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Evolution for exogenous octanoic acid tolerance improves carboxylic acid production and membrane integrity

Paper ID Volume ID Publish Year Pages File Format Full-Text
31524 44807 2015 9 PDF Available
Title
Evolution for exogenous octanoic acid tolerance improves carboxylic acid production and membrane integrity
Abstract

•Evolution for octanoic acid tolerance increased fatty acid production 5-fold.•Evolution for octanoic acid tolerance extended to other fatty acids and butanol.•The evolved strain had altered membrane fluidity and integrity.•The evolved strain had significantly longer membrane lipids.

Carboxylic acids are an attractive biorenewable chemical, but as with many biorenewables, their toxicity to microbial biocatalysts limits their fermentative production. While it is generally accepted that membrane damage is the main mechanism of fatty acid toxicity, previous metabolic engineering efforts that increased membrane integrity did not enable increased carboxylic acid production. Here we used an evolutionary approach to improve tolerance to exogenous octanoic acid, with the goal of learning design strategies from this evolved strain. This evolution of an Escherichia coli MG1655 derivative at neutral pH in minimal media produced a strain with increased tolerance not only to octanoic acid, but also to hexanoic acid, decanoic acid, n-butanol and isobutanol. This evolved strain also produced carboxylic acids at a 5-fold higher titer than its parent strain when expressing the Anaerococcus tetradius thioesterase. While it has been previously suggested that intracellular acidification may contribute to carboxylic acid toxicity, we saw no evidence that the evolved strain has increased resistance to this acidification. Characterization of the evolved strain membrane showed that it had significantly altered membrane polarization (fluidity), integrity (leakage) and composition relative to its parent. The changes in membrane composition included a significant increase in average lipid length in a variety of growth conditions, including 30 °C, 42 °C, carboxylic acid challenge and ethanol challenge. The evolved strain has a more dynamic membrane composition, showing both a larger number of significant changes and larger fold changes in the relative abundance of membrane lipids. These results highlight the importance of the cell membrane in increasing microbial tolerance and production of biorenewable fuels and chemicals.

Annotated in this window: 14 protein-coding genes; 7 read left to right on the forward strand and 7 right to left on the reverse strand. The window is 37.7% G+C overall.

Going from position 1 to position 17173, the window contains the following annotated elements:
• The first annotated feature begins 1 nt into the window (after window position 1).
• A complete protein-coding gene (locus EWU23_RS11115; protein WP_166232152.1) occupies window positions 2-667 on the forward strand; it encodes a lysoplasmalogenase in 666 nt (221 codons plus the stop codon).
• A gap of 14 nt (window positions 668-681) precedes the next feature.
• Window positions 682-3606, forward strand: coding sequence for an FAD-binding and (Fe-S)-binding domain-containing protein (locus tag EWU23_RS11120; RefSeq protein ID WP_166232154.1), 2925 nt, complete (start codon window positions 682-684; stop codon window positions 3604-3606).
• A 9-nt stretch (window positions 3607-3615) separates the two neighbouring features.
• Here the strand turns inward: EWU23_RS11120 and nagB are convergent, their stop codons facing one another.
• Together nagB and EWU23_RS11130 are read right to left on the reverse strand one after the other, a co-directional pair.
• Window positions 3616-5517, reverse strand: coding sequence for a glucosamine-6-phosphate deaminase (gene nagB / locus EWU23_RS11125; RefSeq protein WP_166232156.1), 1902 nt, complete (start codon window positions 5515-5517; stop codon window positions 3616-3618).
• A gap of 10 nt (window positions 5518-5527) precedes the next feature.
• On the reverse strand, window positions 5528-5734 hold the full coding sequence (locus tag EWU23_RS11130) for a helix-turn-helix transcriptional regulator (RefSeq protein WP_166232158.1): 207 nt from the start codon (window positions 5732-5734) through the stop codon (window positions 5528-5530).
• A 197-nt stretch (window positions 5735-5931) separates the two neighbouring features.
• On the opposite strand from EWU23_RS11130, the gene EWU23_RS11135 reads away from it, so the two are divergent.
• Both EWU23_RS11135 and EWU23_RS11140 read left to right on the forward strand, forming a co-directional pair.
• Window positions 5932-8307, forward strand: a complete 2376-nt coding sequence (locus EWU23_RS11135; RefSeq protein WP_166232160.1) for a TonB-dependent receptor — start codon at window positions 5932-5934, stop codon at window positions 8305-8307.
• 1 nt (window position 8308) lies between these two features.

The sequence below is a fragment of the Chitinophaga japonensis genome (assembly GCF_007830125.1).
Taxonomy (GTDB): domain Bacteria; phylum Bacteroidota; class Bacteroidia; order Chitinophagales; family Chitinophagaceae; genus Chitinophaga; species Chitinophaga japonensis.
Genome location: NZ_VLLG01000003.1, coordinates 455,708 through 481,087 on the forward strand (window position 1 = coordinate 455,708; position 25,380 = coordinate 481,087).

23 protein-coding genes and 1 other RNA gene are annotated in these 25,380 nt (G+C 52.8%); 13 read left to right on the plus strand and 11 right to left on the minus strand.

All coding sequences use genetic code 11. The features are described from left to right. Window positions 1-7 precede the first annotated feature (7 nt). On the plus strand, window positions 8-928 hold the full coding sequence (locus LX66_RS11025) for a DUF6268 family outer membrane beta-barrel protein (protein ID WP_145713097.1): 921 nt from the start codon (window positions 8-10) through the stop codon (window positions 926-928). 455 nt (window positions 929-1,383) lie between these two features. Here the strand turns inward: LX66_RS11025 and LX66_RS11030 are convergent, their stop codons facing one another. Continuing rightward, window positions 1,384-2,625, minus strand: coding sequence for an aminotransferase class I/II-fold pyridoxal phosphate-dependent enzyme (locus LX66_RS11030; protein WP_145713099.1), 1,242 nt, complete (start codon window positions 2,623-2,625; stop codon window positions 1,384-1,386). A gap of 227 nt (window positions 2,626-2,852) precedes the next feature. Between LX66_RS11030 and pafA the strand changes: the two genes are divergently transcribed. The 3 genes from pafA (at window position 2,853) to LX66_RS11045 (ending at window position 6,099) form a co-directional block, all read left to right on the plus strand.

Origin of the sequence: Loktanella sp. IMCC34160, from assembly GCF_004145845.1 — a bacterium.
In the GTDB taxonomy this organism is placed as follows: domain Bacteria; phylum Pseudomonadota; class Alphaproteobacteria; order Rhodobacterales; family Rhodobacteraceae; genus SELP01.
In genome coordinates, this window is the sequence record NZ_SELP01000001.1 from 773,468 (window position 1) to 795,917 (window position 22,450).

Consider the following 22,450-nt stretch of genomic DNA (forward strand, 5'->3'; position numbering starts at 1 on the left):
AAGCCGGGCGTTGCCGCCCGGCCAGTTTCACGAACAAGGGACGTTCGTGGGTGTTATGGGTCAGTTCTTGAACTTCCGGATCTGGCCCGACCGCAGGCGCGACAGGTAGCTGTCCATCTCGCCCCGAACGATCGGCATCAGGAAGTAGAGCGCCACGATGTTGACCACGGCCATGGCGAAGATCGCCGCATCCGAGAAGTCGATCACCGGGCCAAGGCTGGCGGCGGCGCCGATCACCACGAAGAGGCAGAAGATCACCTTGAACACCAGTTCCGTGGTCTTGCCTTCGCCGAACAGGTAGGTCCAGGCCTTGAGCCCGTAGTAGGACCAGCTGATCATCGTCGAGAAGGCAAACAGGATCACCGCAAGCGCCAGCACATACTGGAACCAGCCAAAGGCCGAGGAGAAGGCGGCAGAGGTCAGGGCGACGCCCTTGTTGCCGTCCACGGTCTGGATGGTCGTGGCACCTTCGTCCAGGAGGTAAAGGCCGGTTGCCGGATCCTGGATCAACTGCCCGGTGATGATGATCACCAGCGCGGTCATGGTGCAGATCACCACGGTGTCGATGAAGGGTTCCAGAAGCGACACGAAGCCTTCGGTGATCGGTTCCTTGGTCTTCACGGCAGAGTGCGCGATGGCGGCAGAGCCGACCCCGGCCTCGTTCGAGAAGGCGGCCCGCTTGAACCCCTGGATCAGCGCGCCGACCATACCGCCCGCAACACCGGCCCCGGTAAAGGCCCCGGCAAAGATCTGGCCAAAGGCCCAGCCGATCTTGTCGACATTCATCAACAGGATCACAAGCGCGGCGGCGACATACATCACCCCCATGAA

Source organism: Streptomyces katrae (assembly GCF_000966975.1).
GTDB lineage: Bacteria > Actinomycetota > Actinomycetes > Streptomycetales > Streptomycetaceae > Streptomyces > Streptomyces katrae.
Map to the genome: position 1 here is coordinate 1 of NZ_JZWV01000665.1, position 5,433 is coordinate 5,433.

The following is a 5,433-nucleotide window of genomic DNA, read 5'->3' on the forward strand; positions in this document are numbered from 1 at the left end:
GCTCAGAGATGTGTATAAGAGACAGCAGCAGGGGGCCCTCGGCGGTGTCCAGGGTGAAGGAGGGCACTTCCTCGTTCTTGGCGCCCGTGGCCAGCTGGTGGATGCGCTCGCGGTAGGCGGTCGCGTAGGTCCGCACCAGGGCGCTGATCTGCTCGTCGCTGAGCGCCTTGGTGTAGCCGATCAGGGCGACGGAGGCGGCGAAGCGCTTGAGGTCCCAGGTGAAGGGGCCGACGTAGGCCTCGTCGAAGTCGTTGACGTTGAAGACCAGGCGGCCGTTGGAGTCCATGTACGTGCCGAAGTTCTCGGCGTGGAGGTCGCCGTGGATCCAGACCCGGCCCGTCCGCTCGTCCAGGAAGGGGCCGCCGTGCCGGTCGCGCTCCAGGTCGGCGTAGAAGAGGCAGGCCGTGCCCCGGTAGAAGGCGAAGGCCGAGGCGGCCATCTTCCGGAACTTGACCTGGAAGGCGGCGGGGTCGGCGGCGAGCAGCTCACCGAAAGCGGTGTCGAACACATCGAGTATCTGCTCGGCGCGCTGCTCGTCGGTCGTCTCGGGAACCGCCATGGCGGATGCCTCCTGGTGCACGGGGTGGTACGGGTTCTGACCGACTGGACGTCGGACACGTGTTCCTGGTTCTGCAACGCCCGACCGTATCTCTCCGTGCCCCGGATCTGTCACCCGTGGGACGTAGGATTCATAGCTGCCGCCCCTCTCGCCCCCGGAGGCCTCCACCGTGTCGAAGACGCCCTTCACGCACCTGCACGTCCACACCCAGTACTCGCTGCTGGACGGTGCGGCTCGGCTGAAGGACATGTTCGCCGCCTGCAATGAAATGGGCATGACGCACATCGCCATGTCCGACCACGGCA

Keywords
Fatty acids; Membrane fluidity; Membrane composition; Membrane integrity; Membrane leakage; Intracellular acidification
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Evolution for exogenous octanoic acid tolerance improves carboxylic acid production and membrane integrity
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Publisher
Database: Elsevier - ScienceDirect
Journal: Metabolic Engineering - Volume 29, May 2015, Pages 180–188
Authors
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Subjects
Physical Sciences and Engineering Chemical Engineering Bioengineering
Get Full-Text Now
Don't Miss Today's Special Offer
Price was $35.95
You save - $31
Price after discount Only $4.95
100% Money Back Guarantee
Full-text PDF Download
Online Support
Any Questions? feel free to contact us